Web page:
PPBF: Owl Babies

Author: Martin Waddell
 Patrick Benson
Publisher: Candlewick, 1992
Themes: owls, siblings, separation anxiety
Opening: Once there were three baby owls: Sarah and Percy and Bill.

Summary: (from my library catalog) Three owl babies whose mother has gone out in the night try to stay calm while she is gone.

I like this book because: it’s a great story to study for picture book writers! Yes, it’s a classic favorite that warms the heart, and its simplicity has so much to offer. The opening line: the sole focus is on the babies, not the mother/family; the names are listed without a comma which shows the reader the mother’s love is equal and unconditional. And the name choices, the older sibs have two syllables, the littlest only one – and it’s a nickname a pun! Already I know Bill will be the one to steal my heart! (Please let me know what else you may see.)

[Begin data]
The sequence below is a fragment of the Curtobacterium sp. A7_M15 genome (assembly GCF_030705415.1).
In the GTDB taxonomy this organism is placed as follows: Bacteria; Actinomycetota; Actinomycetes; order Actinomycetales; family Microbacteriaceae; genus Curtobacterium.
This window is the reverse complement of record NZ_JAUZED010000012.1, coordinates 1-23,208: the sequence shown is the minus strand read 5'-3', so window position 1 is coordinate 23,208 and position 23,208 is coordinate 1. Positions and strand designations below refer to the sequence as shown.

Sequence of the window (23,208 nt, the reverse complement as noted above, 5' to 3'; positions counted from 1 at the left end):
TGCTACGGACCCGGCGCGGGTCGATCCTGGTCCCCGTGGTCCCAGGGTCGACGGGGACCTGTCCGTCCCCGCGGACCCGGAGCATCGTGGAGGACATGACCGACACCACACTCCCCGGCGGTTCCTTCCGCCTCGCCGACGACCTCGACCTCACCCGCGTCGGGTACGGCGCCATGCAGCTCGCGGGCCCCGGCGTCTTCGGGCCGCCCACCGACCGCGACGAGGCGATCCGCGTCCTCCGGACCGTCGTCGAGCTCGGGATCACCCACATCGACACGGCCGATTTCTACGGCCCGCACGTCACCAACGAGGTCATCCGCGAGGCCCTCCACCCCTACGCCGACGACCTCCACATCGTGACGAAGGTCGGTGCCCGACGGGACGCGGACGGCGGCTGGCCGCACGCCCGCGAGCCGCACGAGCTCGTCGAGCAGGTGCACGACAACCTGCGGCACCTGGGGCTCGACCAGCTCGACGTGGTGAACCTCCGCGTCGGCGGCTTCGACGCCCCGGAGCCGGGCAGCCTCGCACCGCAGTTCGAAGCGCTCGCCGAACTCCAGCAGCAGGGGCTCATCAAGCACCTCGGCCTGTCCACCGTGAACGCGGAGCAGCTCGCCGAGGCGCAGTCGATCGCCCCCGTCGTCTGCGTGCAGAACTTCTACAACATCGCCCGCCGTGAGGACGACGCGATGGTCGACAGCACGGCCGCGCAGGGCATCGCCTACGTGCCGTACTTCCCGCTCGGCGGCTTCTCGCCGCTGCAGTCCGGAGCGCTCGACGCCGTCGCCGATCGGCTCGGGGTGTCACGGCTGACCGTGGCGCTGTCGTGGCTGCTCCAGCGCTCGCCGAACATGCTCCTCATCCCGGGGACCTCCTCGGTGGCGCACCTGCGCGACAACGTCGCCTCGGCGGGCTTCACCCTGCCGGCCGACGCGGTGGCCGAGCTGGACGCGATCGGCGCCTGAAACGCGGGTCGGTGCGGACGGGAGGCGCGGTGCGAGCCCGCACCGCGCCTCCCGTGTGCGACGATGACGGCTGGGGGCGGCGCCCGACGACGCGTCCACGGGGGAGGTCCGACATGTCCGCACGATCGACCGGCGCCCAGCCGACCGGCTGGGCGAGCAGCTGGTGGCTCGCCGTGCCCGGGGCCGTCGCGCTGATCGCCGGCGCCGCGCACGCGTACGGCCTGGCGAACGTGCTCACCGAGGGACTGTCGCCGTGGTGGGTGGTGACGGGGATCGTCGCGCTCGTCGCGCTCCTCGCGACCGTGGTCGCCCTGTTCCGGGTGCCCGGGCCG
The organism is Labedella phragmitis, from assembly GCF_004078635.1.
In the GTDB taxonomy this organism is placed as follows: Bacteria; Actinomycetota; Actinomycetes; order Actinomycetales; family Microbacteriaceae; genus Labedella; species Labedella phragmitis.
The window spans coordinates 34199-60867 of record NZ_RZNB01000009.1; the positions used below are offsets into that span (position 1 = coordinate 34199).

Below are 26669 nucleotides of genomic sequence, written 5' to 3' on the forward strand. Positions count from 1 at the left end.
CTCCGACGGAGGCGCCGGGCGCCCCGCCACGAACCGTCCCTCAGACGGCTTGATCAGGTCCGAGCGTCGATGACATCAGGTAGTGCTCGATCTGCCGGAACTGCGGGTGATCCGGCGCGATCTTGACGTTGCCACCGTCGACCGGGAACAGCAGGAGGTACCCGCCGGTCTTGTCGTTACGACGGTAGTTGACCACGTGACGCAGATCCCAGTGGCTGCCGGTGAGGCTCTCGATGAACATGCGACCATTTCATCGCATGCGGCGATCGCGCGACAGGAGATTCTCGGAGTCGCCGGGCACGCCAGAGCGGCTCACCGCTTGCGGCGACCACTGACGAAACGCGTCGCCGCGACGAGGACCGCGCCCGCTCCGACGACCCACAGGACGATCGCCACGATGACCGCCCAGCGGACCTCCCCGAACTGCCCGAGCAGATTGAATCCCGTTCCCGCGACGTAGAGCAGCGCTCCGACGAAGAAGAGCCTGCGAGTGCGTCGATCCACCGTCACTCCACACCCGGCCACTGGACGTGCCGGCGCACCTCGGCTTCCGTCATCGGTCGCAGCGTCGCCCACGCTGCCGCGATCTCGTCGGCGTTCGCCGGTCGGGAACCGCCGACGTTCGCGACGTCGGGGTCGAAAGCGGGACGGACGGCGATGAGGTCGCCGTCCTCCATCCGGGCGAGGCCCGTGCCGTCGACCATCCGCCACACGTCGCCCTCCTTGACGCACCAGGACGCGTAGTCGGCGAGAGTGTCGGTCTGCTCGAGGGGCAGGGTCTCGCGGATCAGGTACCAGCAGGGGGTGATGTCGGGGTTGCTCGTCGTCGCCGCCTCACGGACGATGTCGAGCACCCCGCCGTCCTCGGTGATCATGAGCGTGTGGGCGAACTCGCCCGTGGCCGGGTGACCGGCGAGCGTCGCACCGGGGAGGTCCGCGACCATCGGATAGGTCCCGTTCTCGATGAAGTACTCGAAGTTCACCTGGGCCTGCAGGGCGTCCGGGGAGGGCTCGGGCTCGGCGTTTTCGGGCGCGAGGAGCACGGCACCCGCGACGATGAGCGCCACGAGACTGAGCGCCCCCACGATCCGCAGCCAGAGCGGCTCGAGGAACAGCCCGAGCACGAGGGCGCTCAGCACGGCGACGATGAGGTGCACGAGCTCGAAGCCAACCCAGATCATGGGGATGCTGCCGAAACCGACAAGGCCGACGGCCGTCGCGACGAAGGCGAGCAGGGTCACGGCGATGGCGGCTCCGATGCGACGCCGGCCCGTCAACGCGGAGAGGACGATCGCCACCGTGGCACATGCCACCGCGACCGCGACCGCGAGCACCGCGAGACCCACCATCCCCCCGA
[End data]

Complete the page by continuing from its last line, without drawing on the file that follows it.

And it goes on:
Resources/activities: listen to their calls here: Cornell Lab of Ornithology website. If you are in a classroom setting – even a virtual one – this would be a nice piece to act out, with a chance to discuss how voice and intonation can contribute to the drama of a play.

For more Perfect Picture Book Friday picks with teacher/parent resources, check out the list on Susanna Hill’s blog  HERE. 

Peanut Butter and Jelly Picture Book Pairings

Inspired by this post on the B&N blog: Books Made Better When Read Together, my online writer’s critique group decided to come up with a few of our own – for picture books, which you can see and read about HERE on Marcie Colleen’s blog, The Write Routine.

My contributions:


Big, Bad Bunny written by Fran Billingsley, illustrated by G.Brian Karas, Atheneum/Richard Jackson Books, 2008


and The Black Rabbit, created by Philippa Leathers, Candlewick Press, 2013


And the second pairing:


Owl Babies, written by Martin Waddell, illustrated by Patrick Benson, Candlewick, 1992


and Little Lost Owl, created by Chris Haughton, Candlewick, 2010